Common neonicotinoid insecticide causes rapid weight loss, migration interruption songbird Share Share Facebook Share Twitter Print Mail share option sparrow perched hand fine transmitter wire coming back. sparrows fitted fine transmitters migrations tracked. (Supplied: Margaret Eng) pesticide commonly used Australia been experimentally shown cause rapid weight loss migrating songbird, disrupt ability migrate. Key points: Birds high doses ate cent less food shed lots weight first six hours Birds given pesticide delayed migration three four days banning neonicotinoids backfire farmers higher amounts types insecticides cause problems White-crowned sparrows Canada given small, sublethal dose imidacloprid — neonicotinoid insecticide control birds given none. dose meant equivalent much birds ingest eating few small, insecticide-coated seeds. Seed coating common practice crop seeds doused insecticide, absorbed plant grows present pollen. birds given low dose, given higher dose, given none. birds treated both high low doses shed significant weight six hours, compared control birds didn't, according research published today journal Science. "birds exposed big enough dose, [it's] lethal. small handful seeds enough kill songbird," Christy Morrissey University Saskatchewan, led study. "seeing incidental dose substantial effect. researchers found insecticide "anorexic" effect, birds higher dose consuming cent less food controls six hours following dosing. migrating birds fitted lightweight transmitters released Ontario, Canada, movements tracked network research towers. Antenna solar panel green pasture. network receiver towers allowed researchers track birds' migration. (Supplied: Margaret Eng) On average untreated birds continued migration half day, birds been given imidacloprid delayed departure three days low dose four days high. hypothesis treated birds spent extra days working insecticide system, regenerating fat stores continue migration. amount gave cause delay miniscule," Professor Morrissey "Essentially equivalent giving bird -tenth corn seed treated neonicotinoids." While been evidence linking neonicotinoids bee mortality colony collapse, Professor Morrissey her research showed impacts pesticides much more widespread. "It bee problem, water problem, pretty compelling case birds [insecticides] having pretty serious effect." Banning neonicotinoids backfire Compounding issue many birds migrate spring, coincides seeding many crops, according Professor Morrissey. species North America agriculture habitat feed rest, migratory species pretty critical need fat fuel source migratory journeys." After regaining weight, birds given insecticide continued migration difference detected direction speed migration compared control birds. delaying migration ripple effects beyond immediate impacts bird. exposing increased predation recover insecticide, birds arrive late nesting grounds been shown secure poorer territory, breed later, produce fewer offspring. North America, cent farmland-dependent bird species been decline 66, authors state. dead galah. Imidacloprid been linked deaths Australian birds. (Supplied: Cath De Vaus) While research important, surprising according agricultural biotechnology expert Caroline Hauxwell Queensland University Technology (QUT), wasn't involved study. "feed nasty chemicals birds insects, going good. rocket science," Dr Hauxwell"It shows careful seed coatings their impacts. Migratory birds vulnerable." Imidacloprid linked deaths number native birds near Horsham Victoria 7. Dr Hauxwell warned need careful respond, simply banning neonicotinoid insecticides backfire. Doing been shown force farmers depend non-neonicotinoid pesticides instead. These been found impact creatures bees birds often used higher volume. "making bad situation complicated," Dr Hauxwell said. "neonics, fungicides," she adding effect seen birds exposed neonicotinoid pesticides been found chlorpyrifos, organophosphate pesticide. She farmers' best interests birds eating seeds, solutions need more holistic rather knee-jerk. Integrated management help cut pesticides Pinkish looking seeds scattered dark soil. Coating seeds pesticides common practice Australia around world. (Supplied: Margaret Eng) In Australia, seed coating often used default, regardless specific pest threat present, according Dr Hauxwell. Instead, she said, significantly reduce amount neonicotinoids used adopting integrated pest management approach. Integrated pest management involves using range tactics, including tweaking planting times avoid pests, creating physical pest barriers, breeding limiting chemical intervention. ABC Science YouTube more science plus health, environment, tech more? Subscribe channel golden rule integrated pest management respond pest threat identified." Dr Hauxwell genetic engineering pest-resistant strains, transgenics, reduce need pesticides. "Most transgenics been shown benign non-target species," she said. Earlier year US banned neonicotinoid-based products, EU banned three active neonicotinoid substances including imidacloprid. been signs similar ban being implemented here, despite calls bee keepers follow EU footsteps.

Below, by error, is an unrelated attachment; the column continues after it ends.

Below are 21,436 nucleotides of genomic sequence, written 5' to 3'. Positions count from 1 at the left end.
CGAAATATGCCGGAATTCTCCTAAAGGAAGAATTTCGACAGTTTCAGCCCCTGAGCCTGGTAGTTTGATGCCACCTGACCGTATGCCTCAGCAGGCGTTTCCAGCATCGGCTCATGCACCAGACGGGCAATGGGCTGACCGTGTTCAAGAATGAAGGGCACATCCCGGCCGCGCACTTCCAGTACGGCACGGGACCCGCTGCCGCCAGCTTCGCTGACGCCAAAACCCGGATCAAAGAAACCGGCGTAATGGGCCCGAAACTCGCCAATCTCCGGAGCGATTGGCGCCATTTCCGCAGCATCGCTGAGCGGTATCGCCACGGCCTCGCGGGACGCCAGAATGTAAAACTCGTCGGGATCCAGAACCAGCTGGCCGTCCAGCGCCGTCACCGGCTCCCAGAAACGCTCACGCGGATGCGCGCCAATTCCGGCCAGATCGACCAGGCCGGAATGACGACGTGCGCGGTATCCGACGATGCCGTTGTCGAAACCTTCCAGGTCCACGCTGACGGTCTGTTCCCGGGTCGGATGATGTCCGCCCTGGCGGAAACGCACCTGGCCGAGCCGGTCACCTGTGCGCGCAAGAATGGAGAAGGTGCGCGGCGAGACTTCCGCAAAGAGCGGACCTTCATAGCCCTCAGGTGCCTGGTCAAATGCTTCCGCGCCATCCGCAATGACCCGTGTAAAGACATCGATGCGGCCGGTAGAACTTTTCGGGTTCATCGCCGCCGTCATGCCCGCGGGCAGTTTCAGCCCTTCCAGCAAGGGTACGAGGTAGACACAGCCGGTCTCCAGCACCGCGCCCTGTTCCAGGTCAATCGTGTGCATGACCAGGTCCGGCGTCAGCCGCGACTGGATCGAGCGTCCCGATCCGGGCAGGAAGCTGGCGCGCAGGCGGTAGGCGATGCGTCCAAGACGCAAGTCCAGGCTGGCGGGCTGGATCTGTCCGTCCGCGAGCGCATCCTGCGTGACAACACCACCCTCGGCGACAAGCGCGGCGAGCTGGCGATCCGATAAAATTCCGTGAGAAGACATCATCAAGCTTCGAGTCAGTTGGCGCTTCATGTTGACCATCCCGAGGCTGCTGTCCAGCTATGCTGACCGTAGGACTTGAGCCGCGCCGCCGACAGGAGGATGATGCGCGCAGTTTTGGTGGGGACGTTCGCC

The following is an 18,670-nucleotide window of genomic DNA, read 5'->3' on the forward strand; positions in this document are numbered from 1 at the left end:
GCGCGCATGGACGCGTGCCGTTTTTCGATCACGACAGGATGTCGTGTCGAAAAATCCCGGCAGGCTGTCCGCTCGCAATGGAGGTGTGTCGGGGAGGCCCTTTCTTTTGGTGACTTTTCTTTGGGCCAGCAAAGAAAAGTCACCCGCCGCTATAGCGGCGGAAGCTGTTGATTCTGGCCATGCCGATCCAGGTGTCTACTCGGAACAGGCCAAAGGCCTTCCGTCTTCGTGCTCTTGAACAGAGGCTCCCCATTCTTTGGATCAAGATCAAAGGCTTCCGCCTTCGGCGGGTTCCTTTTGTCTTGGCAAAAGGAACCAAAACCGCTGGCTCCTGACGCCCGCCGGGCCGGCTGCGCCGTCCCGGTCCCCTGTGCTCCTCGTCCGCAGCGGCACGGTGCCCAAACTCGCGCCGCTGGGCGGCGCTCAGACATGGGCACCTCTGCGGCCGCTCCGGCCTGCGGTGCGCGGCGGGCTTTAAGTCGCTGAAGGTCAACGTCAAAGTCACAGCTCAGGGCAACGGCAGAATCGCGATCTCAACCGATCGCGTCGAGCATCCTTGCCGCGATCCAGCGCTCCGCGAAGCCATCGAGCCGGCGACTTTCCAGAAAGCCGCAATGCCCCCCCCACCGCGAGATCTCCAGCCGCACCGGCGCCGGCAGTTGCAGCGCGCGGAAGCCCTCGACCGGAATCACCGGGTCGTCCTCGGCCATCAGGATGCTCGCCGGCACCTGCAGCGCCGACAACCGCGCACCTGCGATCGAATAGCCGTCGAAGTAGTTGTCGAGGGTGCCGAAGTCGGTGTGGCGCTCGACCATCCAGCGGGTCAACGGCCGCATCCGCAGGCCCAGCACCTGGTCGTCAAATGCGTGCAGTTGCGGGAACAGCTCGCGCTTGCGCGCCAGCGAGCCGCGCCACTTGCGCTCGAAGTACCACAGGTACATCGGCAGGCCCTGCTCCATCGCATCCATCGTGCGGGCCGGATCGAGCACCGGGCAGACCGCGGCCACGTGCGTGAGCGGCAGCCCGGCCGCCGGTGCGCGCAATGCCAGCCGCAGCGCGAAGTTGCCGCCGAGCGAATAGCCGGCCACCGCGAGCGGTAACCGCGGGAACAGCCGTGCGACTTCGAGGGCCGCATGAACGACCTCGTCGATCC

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M. L. Eng et al. Imidacloprid and chlorpyrifos insecticides impair migratory ability in a seed-eating songbird Scientific Reports   Vol 7, Article number 15176. Published November 11 2017 
doi  - 10.1038/scirep/s41598-017-15446-x